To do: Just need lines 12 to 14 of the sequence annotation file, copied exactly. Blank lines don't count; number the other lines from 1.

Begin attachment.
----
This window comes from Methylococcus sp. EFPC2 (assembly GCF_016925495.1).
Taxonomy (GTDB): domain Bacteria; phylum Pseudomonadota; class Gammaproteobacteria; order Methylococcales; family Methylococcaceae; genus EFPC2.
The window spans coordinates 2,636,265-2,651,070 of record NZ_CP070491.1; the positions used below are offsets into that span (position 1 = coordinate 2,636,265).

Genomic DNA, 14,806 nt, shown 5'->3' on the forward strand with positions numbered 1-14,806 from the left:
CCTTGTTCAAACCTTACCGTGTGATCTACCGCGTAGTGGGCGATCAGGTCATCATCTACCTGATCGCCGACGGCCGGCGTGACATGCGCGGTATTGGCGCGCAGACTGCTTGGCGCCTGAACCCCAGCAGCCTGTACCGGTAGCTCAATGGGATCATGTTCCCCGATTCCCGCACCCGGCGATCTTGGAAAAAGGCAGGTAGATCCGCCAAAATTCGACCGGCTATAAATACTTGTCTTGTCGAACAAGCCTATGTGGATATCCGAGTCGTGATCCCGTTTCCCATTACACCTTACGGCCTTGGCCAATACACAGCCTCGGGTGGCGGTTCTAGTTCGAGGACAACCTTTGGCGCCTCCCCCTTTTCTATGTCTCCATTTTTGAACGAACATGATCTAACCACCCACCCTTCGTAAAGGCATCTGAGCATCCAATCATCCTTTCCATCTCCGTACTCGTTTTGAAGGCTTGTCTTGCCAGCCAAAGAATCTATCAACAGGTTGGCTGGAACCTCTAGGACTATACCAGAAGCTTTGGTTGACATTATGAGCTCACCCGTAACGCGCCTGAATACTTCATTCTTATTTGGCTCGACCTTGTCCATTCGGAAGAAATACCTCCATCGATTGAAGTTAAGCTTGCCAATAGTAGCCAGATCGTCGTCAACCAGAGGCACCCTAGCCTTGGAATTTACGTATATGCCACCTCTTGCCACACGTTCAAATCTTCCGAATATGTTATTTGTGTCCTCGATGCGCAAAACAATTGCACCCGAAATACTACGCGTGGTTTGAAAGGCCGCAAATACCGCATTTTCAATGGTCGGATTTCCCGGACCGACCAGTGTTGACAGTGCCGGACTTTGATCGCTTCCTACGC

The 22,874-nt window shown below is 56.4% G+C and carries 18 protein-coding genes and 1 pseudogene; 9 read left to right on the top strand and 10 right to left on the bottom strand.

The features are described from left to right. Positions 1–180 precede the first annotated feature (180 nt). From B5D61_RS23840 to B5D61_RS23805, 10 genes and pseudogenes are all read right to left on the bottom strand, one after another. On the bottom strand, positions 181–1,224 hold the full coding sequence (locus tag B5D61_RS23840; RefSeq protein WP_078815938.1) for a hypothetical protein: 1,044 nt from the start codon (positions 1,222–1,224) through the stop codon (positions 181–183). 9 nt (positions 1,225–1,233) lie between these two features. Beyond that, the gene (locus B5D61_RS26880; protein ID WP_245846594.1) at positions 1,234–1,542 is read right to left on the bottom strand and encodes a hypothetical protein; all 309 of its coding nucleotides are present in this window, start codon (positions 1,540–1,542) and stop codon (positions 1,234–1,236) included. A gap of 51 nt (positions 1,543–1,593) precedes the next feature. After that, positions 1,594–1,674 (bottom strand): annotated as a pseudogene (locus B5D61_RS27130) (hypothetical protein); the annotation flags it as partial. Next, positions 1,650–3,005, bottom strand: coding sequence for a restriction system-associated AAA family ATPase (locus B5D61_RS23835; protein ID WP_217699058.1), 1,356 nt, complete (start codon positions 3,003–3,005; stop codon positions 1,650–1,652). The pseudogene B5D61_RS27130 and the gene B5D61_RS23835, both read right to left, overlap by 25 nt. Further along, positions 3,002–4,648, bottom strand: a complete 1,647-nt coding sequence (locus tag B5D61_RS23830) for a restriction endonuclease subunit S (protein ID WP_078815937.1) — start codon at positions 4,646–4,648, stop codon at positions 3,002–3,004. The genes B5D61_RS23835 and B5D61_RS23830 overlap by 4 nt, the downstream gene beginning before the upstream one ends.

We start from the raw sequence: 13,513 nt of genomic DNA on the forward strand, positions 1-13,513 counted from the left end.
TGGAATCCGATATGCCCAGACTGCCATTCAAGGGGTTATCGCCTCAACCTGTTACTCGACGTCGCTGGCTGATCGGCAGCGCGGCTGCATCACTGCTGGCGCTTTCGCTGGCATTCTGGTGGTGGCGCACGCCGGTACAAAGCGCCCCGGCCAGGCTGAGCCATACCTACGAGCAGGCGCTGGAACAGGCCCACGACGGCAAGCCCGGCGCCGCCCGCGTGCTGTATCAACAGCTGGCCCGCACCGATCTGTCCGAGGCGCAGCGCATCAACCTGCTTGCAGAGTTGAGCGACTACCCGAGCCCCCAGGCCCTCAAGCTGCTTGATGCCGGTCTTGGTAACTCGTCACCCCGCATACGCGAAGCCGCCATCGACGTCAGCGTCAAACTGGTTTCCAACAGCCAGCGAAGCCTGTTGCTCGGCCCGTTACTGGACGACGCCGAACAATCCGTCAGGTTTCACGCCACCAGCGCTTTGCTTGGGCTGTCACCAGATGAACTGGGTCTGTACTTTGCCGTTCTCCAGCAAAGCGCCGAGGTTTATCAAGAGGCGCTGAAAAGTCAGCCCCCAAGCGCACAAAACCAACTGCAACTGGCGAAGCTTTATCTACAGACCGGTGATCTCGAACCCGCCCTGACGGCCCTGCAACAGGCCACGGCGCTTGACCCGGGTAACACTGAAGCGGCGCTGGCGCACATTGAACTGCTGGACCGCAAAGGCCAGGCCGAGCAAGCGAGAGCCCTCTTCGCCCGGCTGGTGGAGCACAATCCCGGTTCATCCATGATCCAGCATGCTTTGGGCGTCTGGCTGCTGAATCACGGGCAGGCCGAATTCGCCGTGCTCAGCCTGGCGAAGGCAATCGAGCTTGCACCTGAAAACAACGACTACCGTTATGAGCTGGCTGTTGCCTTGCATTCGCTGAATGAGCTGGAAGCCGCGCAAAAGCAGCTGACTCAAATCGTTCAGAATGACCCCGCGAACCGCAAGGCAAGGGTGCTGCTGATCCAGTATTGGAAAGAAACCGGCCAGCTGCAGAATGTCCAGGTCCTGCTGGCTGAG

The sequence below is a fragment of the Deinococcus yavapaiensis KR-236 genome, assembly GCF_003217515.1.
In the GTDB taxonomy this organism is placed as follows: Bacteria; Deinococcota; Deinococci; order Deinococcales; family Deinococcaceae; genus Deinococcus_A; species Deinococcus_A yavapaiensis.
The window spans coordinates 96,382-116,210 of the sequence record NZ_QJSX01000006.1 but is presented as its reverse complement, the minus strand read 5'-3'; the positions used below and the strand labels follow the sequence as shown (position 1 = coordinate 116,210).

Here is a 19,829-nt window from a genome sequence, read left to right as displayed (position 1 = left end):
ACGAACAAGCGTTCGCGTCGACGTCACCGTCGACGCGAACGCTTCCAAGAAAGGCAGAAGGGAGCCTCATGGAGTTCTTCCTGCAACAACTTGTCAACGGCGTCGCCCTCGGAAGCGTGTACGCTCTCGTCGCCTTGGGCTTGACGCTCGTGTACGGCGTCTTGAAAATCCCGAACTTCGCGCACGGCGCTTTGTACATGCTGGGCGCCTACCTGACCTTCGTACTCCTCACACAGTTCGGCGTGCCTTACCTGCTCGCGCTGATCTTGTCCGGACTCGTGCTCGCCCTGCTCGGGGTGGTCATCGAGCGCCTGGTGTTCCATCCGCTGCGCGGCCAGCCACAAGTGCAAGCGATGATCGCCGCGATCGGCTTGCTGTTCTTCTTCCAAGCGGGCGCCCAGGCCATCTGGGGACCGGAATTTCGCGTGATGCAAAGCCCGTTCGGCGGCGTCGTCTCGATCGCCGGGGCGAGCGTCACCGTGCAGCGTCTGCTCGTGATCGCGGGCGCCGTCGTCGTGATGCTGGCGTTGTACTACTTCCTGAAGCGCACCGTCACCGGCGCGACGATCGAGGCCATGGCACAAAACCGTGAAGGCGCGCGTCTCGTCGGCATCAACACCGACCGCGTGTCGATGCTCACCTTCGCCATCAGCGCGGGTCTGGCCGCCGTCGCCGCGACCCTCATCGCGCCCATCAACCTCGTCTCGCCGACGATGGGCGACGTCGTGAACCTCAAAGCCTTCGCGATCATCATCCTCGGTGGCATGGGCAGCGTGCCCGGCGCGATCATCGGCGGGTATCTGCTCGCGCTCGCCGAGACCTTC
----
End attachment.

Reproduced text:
The window spans coordinates 96,382-116,210 of the sequence record NZ_QJSX01000006.1 but is presented as its reverse complement, the minus strand read 5'-3'; the positions used below and the strand labels follow the sequence as shown (position 1 = coordinate 116,210).

Here is a 19,829-nt window from a genome sequence, read left to right as displayed (position 1 = left end):
ACGAACAAGCGTTCGCGTCGACGTCACCGTCGACGCGAACGCTTCCAAGAAAGGCAGAAGGGAGCCTCATGGAGTTCTTCCTGCAACAACTTGTCAACGGCGTCGCCCTCGGAAGCGTGTACGCTCTCGTCGCCTTGGGCTTGACGCTCGTGTACGGCGTCTTGAAAATCCCGAACTTCGCGCACGGCGCTTTGTACATGCTGGGCGCCTACCTGACCTTCGTACTCCTCACACAGTTCGGCGTGCCTTACCTGCTCGCGCTGATCTTGTCCGGACTCGTGCTCGCCCTGCTCGGGGTGGTCATCGAGCGCCTGGTGTTCCATCCGCTGCGCGGCCAGCCACAAGTGCAAGCGATGATCGCCGCGATCGGCTTGCTGTTCTTCTTCCAAGCGGGCGCCCAGGCCATCTGGGGACCGGAATTTCGCGTGATGCAAAGCCCGTTCGGCGGCGTCGTCTCGATCGCCGGGGCGAGCGTCACCGTGCAGCGTCTGCTCGTGATCGCGGGCGCCGTCGTCGTGATGCTGGCGTTGTACTACTTCCTGAAGCGCACCGTCACCGGCGCGACGATCGAGGCCATGGCACAAAACCGTGAAGGCGCGCGTCTCGTCGGCATCAACACCGACCGCGTGTCGATGCTCACCTTCGCCATCAGCGCGGGTCTGGCCGCCGTCGCCGCGACCCTCATCGCGCCCATCAACCTCGTCTCGCCGACGATGGGCGACGTCGTGAACCTCAAAGCCTTCGCGATCATCATCCTCGGTGGCATGGGCAGCGTGCCCGGCGCGATCATCGGCGGGTATCTGCTCGCGCTCGCCGAGACCTTC